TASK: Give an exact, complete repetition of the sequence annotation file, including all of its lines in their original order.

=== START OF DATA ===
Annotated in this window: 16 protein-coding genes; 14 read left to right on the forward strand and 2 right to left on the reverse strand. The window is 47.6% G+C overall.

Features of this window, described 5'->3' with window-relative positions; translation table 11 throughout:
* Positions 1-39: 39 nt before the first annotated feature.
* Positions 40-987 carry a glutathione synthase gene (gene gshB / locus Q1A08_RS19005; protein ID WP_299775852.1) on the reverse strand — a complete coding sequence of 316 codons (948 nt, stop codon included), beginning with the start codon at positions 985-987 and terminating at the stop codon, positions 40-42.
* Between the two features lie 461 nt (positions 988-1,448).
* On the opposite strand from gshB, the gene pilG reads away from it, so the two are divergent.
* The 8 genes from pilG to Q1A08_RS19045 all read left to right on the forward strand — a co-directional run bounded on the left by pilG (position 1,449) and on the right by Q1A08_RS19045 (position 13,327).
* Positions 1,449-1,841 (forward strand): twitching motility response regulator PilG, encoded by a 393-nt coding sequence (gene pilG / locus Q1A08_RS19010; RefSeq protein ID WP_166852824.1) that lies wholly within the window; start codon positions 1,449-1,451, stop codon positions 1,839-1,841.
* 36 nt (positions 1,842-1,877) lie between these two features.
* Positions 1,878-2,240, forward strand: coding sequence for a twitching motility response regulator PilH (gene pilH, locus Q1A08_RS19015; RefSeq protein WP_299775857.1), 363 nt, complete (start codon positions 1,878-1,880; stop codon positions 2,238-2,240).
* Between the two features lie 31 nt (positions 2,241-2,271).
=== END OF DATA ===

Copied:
Annotated in this window: 16 protein-coding genes; 14 read left to right on the forward strand and 2 right to left on the reverse strand. The window is 47.6% G+C overall.

Features of this window, described 5'->3' with window-relative positions; translation table 11 throughout:
* Positions 1-39: 39 nt before the first annotated feature.
* Positions 40-987 carry a glutathione synthase gene (gene gshB / locus Q1A08_RS19005; protein ID WP_299775852.1) on the reverse strand — a complete coding sequence of 316 codons (948 nt, stop codon included), beginning with the start codon at positions 985-987 and terminating at the stop codon, positions 40-42.
* Between the two features lie 461 nt (positions 988-1,448).
* On the opposite strand from gshB, the gene pilG reads away from it, so the two are divergent.
* The 8 genes from pilG to Q1A08_RS19045 all read left to right on the forward strand — a co-directional run bounded on the left by pilG (position 1,449) and on the right by Q1A08_RS19045 (position 13,327).
* Positions 1,449-1,841 (forward strand): twitching motility response regulator PilG, encoded by a 393-nt coding sequence (gene pilG / locus Q1A08_RS19010; RefSeq protein ID WP_166852824.1) that lies wholly within the window; start codon positions 1,449-1,451, stop codon positions 1,839-1,841.
* 36 nt (positions 1,842-1,877) lie between these two features.
* Positions 1,878-2,240, forward strand: coding sequence for a twitching motility response regulator PilH (gene pilH, locus Q1A08_RS19015; RefSeq protein WP_299775857.1), 363 nt, complete (start codon positions 1,878-1,880; stop codon positions 2,238-2,240).
* Between the two features lie 31 nt (positions 2,241-2,271).